Firefox Calls Out Slow Loading Add-ons
One of the things that makes Mozilla’s Firefox browser so versatile is the wide array of add-ons and plugins users can use to customize exactly how the browser looks, works and feels. Plenty of addons, like Firebug, add functionality that goes above and beyond what is necessary in a standard web browser. However, all of that extra code comes from other developers without any oversight from Mozilla. The result can be problematic.
When Google Chrome first came out, the first thing people noticed was how fast it started. The chorus of users claiming that Firefox had gotten too big, too bloated and too slow grew louder. Firefox developers worked hard to streamline the code and make Firefox faster and more efficient, but for some users, the improvements were not enough. Much like me, they began to use Chrome as their quick browser and Firefox as their power browser. Of course, the constantly running googleudatetaskuser process annoyed me enough to keep it from leaping to the front of the good resource usage pack.
It turns out that Firefox’s slower loading may not be its own fault. Users who load their browser down with numerous new addons and plugins are adding not just functionality but more code to run at startup as well. The result is a slow loading web browser that cannot be fixed by making Firefox faster.
No longer willing to take the blame for slow starting web browsers, Mozilla’s Firefox development team began calling add-on developers out by publishing a listing of the most popular Firefox addons showing how much they slow down the boot process of Firefox.
One popular developer plugin, called Firebug, slows the startup time of Firefox by 74 percent. Put another way, the load time of Firefox is nearly twice as long if you have Firebug running. This is sobering news, both for Firebug developers, and Firebug users.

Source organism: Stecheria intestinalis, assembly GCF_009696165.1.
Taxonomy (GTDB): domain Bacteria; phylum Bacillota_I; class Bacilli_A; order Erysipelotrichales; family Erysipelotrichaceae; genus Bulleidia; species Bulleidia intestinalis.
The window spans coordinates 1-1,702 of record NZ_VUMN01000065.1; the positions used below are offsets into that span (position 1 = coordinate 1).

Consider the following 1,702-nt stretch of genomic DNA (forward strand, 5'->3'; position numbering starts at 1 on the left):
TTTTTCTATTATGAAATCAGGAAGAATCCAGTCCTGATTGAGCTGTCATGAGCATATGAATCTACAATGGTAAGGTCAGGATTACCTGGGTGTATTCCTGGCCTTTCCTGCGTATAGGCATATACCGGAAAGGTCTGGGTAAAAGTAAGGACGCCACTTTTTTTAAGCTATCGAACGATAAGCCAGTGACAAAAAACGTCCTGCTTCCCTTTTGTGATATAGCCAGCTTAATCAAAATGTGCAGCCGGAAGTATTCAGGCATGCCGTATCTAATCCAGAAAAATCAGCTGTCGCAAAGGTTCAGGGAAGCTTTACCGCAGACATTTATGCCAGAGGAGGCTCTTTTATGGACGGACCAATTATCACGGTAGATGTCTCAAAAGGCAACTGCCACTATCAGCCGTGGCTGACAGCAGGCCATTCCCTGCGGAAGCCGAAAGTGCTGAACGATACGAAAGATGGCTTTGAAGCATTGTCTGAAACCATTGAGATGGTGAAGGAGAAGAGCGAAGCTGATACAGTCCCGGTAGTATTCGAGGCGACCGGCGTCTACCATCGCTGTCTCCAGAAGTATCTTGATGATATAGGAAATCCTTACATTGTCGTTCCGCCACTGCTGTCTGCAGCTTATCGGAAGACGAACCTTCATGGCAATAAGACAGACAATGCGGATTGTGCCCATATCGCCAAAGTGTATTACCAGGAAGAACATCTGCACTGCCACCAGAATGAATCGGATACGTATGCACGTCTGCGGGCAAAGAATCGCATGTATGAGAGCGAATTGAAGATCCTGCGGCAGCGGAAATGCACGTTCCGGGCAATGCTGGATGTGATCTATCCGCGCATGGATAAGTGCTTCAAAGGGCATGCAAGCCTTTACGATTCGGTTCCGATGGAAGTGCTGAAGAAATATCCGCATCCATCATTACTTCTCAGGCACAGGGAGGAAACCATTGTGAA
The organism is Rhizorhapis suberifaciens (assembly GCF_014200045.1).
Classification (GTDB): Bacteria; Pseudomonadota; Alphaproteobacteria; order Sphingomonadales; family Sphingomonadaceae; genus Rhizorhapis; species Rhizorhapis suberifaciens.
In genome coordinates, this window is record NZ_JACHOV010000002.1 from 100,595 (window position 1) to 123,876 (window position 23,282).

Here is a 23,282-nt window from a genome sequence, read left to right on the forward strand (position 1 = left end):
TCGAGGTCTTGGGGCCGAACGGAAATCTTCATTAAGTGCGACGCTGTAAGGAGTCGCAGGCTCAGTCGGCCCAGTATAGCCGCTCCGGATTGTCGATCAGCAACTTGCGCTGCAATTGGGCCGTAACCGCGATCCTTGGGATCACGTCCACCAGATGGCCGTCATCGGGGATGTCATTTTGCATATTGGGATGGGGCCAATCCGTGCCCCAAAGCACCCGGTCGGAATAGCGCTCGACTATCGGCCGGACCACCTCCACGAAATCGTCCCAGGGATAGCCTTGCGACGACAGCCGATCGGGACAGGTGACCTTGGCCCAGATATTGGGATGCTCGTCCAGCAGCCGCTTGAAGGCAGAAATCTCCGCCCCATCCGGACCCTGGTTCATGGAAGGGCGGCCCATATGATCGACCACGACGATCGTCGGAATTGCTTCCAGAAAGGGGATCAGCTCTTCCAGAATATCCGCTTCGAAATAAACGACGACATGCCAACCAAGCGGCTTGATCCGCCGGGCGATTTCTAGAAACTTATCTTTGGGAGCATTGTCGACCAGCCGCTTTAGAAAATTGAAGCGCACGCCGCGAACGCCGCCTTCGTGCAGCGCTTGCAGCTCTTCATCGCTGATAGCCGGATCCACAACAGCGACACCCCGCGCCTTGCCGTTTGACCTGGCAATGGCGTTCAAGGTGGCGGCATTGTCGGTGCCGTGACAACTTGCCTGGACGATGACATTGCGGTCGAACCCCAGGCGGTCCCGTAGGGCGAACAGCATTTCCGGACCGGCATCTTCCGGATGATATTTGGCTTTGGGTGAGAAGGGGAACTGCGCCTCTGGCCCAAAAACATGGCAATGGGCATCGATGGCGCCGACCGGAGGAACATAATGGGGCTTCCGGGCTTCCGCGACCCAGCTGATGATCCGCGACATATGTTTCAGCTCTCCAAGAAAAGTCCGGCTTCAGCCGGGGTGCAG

As a website developer and freelance technology writer, I both publish and write for numerous websites. I have the Firebug extension installed on my Firefox browser because I occasionally need some of its features. For example, Firebug can show me which links on a webpage are nofollow links. It is also necessary to run Google’s Page Speed plugin which analyzes how quickly a webpage loads and provides suggestions to make it load faster.
I do not need to use Firebug all of the time, however. In fact, I only use it a few times each week. But, with Firebug installed, my Firefox browser starts slower, much slower. By disabling Firebug and only re-enabling it when I actually need its functionality, my browser starts much more quickly. (I have long disabled unused add-ons to make Firefox snappier, but I never suspected Firebug of being a big speed killer.)
With this new spotlight on add-on speed, developers may refocus some attention on making their plugins more efficient. As a result, Firefox will start faster and load more quickly. In turn, some users may find the startup time of Firefox so quick without numerous bloated add-ons installed that they don’t need a “quick browser” anymore and they can just use Firefox all of the time.
It’s a win-win situation for Mozilla and users. For developers, it’s time to re-evaluate how well their code is written.
Of course, this is only half the problem. Since Firefox is still the only major web browser that requires a full restart to enable or disable an add-on, users are forced to decide what functionality they want to enable ahead of time or wait for a Firefox restart when they change the state of a plugin. No matter how fast Firefox starts up starting (or restarting) it three or four times to get the right functions working makes is slower and less usable than its competition which already allow on-the-fly enabling and disabling of add-ons.